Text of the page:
pfSense Firewall Configuration Audit with pfAudit

pfSense is a very popular free and open source firewall solution. It does not only provide classic firewall services but has plenty of features like VPN server or can offer DNS, DHCP, proxy services… and many more. pfSense is also proposed by some companies as a commercial service with support. That’s why it is used in many organisations.

About the firewall configuration, pfSense offers a way to backup/restore the running configuration but also proposed a tool to test what changed between changes, a little bit like a ‘diff’:

This works perfectly but, from my point of view, there are two problems: If you maintain a big firewall policy and perform many changes, you’ll probably hit the maximum number of previous configurations and you must have access to the firewall to use the feature. One of my customers was looking for a solution to automate this and store changes outside of the firewall for auditing reasons (some of their customers require firewalls to be audited at regular intervals).

To achieve this, I wrote a Python scripts, called “pfaudit”, that takes care of everything for you:

  • Connect to the firewall and download the running configuration
  • Compare the previous version to the new one
  • Output differences
  • Optionally generate JSON events based on detected changes
  • Saves the configuration locally

This job is performed at regular interval from a cron job.

The generated JSON events contain a lot of fields but you’ve ALL the details to detect any change in the firewall configuration (not only the firewall policy). The syntax is easy to understand:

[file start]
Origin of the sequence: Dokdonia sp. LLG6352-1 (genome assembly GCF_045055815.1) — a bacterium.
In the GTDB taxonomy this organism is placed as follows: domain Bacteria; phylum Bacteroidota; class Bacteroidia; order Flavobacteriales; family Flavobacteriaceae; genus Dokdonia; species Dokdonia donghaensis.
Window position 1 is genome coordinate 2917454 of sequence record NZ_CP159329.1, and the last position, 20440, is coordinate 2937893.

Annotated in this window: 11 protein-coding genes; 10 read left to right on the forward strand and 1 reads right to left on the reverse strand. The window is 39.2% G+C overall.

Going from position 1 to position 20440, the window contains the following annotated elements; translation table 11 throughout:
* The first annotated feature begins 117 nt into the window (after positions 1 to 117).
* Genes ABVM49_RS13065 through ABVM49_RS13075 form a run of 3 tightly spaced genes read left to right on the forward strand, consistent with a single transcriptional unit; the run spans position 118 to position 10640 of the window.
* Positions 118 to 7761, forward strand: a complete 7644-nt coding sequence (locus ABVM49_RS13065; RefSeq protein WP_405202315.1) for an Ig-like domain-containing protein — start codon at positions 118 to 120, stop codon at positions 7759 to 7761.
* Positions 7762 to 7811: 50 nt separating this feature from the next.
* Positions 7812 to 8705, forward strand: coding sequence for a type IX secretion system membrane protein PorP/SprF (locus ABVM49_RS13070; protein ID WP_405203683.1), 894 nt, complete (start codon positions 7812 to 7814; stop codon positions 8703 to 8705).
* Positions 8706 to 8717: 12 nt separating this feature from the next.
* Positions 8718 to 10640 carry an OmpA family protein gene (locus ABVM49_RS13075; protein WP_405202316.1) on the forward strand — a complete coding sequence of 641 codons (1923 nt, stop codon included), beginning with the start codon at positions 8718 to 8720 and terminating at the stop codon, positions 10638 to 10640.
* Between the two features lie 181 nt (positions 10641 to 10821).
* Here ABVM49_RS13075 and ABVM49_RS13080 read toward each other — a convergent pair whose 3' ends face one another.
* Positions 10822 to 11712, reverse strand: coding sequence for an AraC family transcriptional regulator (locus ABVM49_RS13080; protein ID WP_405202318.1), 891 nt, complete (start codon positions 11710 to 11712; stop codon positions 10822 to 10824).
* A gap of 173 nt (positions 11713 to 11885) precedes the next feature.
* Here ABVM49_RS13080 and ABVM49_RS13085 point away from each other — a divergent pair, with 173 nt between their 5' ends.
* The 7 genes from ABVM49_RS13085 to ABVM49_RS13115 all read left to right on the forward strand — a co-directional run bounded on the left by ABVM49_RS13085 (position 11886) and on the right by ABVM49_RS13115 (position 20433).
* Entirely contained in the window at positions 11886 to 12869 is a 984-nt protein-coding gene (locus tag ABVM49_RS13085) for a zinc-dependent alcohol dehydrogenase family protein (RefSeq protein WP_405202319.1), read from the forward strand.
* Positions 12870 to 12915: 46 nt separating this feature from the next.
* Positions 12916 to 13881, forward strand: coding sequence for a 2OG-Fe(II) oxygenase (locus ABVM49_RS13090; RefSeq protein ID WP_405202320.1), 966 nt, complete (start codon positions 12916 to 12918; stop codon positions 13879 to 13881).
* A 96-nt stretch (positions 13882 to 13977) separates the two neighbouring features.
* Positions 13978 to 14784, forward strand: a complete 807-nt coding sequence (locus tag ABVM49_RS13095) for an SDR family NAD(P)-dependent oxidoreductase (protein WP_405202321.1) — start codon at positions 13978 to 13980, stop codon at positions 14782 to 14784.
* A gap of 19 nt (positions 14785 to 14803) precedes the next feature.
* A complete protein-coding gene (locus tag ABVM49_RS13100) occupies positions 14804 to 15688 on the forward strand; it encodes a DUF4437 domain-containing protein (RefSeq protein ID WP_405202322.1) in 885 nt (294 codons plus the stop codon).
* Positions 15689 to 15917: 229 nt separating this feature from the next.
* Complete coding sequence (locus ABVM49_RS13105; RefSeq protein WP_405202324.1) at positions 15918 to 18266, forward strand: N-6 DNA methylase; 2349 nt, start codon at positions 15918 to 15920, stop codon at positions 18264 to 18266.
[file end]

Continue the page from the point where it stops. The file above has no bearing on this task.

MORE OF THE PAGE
# /pfaudit.py -h
Usage: pfaudit.py [options]

Options:
    --version         show program's version number and exit
    -h, --help        show this help message and exit
    -u SSH_USER, --user=SSH_USER
                      SSH user
    -H SSH_HOST, --host=SSH_HOST
                      Firewall FQDN or IP address
    -k KEY_FILE, --key=KEY_FILE
                      SSH RSA private key
    -p KEY_PASSPHRASE, --passphrase=KEY_PASSPHRASE
                      SSH key passphrase
    -j, --json        Generate JSON logfile
    -l LOG_FILE, --log=LOG_FILE
                      Local log file (default: stdout)
    -v, --verbose     Verbose output

Example of script output. The detected changes are located in the DHCP server configuration block:

Connecting to ssh://root@pf.network
Dumping configuration to /tmp/tmpgud0m1mz
Processing /tmp/tmpgud0m1mz
Firewall hostname: pf0
Writing encrypted configuration to pf0.network.conf
Comparing configurations: Old SHA256: c171e090d58c0ebbe50ef71b9140d6f93eecdf94996cc8ff24361e21e95ac100, New SHA256: 890a5dd4fca8cbb80e0e302580f8a8f338ba4f174c7fcf0a669486d4c3f81acd
Changes in /
Changes in /pfsense/
Changes in /pfsense/dhcpd/
Changes in /pfsense/dhcpd/lan/
Changes in /pfsense/dhcpd/lan/staticmap/
Key '43' removed from config<br>Changes in /pfsense/dhcpd/lan/staticmap/39/
Key 'mac' changed to 'xx:xx:xx:xx:xx:xx'
Key 'cid' added to config
Key 'ipaddr' changed to '192.168.254.225'
Key 'hostname' changed to 'xxxxxxxx'
Key 'descr' changed to 'xxxxxxxx'
Dumping JSON events to firewall.json

Here is another example, dumped in JSON:

Based on the JSON events, you’ll have a complete overview of changes performed on your pfSense firewalls.

To improve the process of “firewall change request”, you could ask people responsible for implementing the firewall changes to add the related change requests in the comment fields (pfSense allows to comment on all changes, not only rules). Based on JSON events, you correlate them with a list of approved change requests… More visibility!

The script is available on Github. Feel free to use it, improve it. I’m open to suggestions!

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